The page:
Schedules are updated every Thursday.

Heather Jaber 02 Jul 2015

A Refresher on Racism in Lebanon: Who Gets To Hang Out at the Pool?

Every summer, there is a wave of indignation at the fact that some beach resorts do not allow domestic workers (and in Lebanon, this translates to black or Asian women) onto their premises or into their pools. The weather cools down, and so does our heated outrage. Let’s force things back to the foreground.

Racism is a universal issue, with varying degrees of visibility throughout the world. One Texas community pool recently made headlines when a white police officer slammed a black fourteen-year-old girl to the ground and kneeled on her back, right after he had pointed his gun toward a group of black teenagers.

While it’s unclear whether or not the officer’s actions were racially motivated, the image of aggressive white police officers and a black community stirs up memories of the civil rights movement, but also issues of race, which are not exclusively an American problem.

Communal swimming spaces are a great site for discussion of race. In the states, many pools were historically segregated by color, for fear that black people were dirtier than white people. While Lebanon’s tropical nature and beach resort scene is the envy of many a country, just who gets to access these spaces?

In Lebanon, the term domestic worker is conflated with women from African and South Asian countries (places like Ethiopia, Bangladesh, Sri Lanka, and the Philippines, to name a few). It’s not only a class issue, but a racial one.

A few years ago, NOW Lebanon published an article featuring the policies of various beach resorts in Lebanon, finding that 22 of the 36 surveyed beach resorts had some kind of discriminatory policy towards allowing domestic workers access onto their premises, whether they were forbidden entirely from entering, allowed to enter but not swim, or restricted to swimming in the ocean but not pools (because they might bother the clientele by being in the same pool of water, of course).

Calling an updated list of resorts five years later yielded very different results. Twenty eight of the 35 resorts allegedly have no discriminatory practices in place towards domestic workers. Most resorts have changed their policies in the last few years and require that all visitors wear swimsuits in their pools, including domestic workers. More important than the numbers was the reaction of the managers or employees – a good handful of people were surprised at my questions, saying things like, “They are human, aren’t they?”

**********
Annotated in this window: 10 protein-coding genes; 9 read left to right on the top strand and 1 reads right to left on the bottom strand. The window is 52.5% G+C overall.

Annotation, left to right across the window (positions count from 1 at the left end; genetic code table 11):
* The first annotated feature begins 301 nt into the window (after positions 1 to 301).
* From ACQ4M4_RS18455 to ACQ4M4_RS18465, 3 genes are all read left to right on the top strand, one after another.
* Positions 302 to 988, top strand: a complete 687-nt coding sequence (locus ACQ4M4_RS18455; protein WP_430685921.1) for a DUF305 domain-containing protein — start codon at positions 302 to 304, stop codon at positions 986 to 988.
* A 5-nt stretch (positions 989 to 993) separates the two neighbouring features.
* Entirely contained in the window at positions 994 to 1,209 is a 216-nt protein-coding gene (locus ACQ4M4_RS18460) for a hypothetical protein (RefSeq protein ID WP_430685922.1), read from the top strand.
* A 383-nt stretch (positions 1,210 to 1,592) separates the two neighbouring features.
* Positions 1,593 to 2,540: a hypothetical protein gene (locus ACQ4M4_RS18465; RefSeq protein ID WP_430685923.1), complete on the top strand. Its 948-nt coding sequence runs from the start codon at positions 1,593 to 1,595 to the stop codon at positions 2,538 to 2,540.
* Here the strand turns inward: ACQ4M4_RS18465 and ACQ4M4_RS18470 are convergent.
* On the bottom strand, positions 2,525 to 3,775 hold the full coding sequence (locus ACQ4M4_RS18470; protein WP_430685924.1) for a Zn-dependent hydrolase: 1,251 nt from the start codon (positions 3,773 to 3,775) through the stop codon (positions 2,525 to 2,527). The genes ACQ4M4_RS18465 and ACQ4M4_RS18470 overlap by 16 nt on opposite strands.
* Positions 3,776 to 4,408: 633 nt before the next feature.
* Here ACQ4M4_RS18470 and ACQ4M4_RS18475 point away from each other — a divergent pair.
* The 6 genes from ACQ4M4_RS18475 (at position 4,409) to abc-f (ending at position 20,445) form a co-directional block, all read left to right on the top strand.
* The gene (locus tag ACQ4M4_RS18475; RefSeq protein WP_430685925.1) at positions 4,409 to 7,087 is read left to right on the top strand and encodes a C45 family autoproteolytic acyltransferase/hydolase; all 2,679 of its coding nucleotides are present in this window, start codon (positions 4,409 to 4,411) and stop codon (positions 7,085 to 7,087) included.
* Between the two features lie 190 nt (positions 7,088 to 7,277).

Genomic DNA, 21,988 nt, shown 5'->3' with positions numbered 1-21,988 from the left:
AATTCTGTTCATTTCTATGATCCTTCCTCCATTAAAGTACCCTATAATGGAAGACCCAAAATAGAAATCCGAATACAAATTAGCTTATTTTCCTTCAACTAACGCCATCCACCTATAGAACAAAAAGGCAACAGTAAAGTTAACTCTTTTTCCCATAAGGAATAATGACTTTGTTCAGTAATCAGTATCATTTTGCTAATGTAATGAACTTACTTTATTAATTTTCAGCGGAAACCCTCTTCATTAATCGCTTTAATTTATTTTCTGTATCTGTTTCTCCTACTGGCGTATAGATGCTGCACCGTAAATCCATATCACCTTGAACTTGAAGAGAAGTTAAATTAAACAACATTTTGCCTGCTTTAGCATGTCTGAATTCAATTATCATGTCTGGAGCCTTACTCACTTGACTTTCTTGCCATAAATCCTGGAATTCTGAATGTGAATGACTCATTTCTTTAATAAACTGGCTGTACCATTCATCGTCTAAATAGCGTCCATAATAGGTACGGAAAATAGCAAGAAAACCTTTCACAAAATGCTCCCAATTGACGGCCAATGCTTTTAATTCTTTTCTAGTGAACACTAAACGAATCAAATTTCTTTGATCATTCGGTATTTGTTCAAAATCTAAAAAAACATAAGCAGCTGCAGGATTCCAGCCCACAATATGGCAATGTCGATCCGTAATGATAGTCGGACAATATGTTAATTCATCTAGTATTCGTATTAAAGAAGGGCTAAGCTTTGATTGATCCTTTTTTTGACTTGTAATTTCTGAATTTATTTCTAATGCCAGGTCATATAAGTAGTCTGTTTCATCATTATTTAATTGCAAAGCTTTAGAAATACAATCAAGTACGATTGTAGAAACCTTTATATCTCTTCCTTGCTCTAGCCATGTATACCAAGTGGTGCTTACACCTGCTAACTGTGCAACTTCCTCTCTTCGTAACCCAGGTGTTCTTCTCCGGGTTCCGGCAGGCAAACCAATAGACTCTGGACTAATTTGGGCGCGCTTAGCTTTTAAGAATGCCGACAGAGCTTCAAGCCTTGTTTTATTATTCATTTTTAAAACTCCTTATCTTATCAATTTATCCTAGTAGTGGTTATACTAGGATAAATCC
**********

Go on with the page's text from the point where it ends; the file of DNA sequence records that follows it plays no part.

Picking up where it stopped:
Then, there were the disappointments. There were a few places that seemed put off or confused by my questions, and one resort that was outright hostile, blaming their policy on Lebanon’s backward-minded clientele. Some employees said that domestic workers could not swim in their pools, but then referred me to managers who reassured me they could. One place hung up the phone, while another claimed that maids should be wearing uniforms that identify them as maids. That one was particularly confusing.

One of my more enlightening phone calls had me speaking with an employee who asked me what ethnicity the domestic worker in question was when I asked if he or she could swim in the pool. It’s clear that the closer a person is to having Caucasian features, the less likely it is that they will face issues trying to enter a resort or swim in pools without receiving the stink-eye.

I tried to pinpoint the root cause behind these policies, asking managers and employees if my black friend would be welcome to enter their resorts. “Ahla w sahla!” they would say, stressing that their policy was not one targeted at certain races.

“But how do you distinguish between a black friend and a domestic worker who is black? Or my Filipino friend and a domestic worker who has Asian features?” I asked.

This is where employees handed the phones to their managers, where managers asked me to call back, where things started to get a little fuzzy. One employee at a resort said that they had never faced this issue before, so they did not know what they would do in that situation. That’s a copout though. If you don’t know what you would do in such a situation, then your policy is racist.

What’s troubling is that these things are still in question, that employees of these resorts are still unsure whether or not certain people can share access to water with others, that there is even one place in Lebanon (there are more) that is still blaming their policies on the “backwards” beliefs of their core market. While policies have become more progressive on the surface, this doesn’t mean that there are no issues in practice.

Spoiler alert: if you uphold these policies, then you are even more to blame than your “backwards” clientele.

Here is the list in full:

Domestic workers can enter and swim in pool or beach
Les Creneaux
Golden Beach
Middle Beach
Edde Sands
Florida beach
Al Jisr
Bourj Al Fidar
Bel Azur
Mocean BEach resort
La Medina
Janna Sur Mer
Sand’s Rock
Ocean Blue
Costa Brava
Four Stars
Lazy B

Domestic workers can enter, but are only allowed to swim in beach
Jiyeh Marina Resort

Domestic workers are not allowed at all
C Flow

[Photo via Flickr]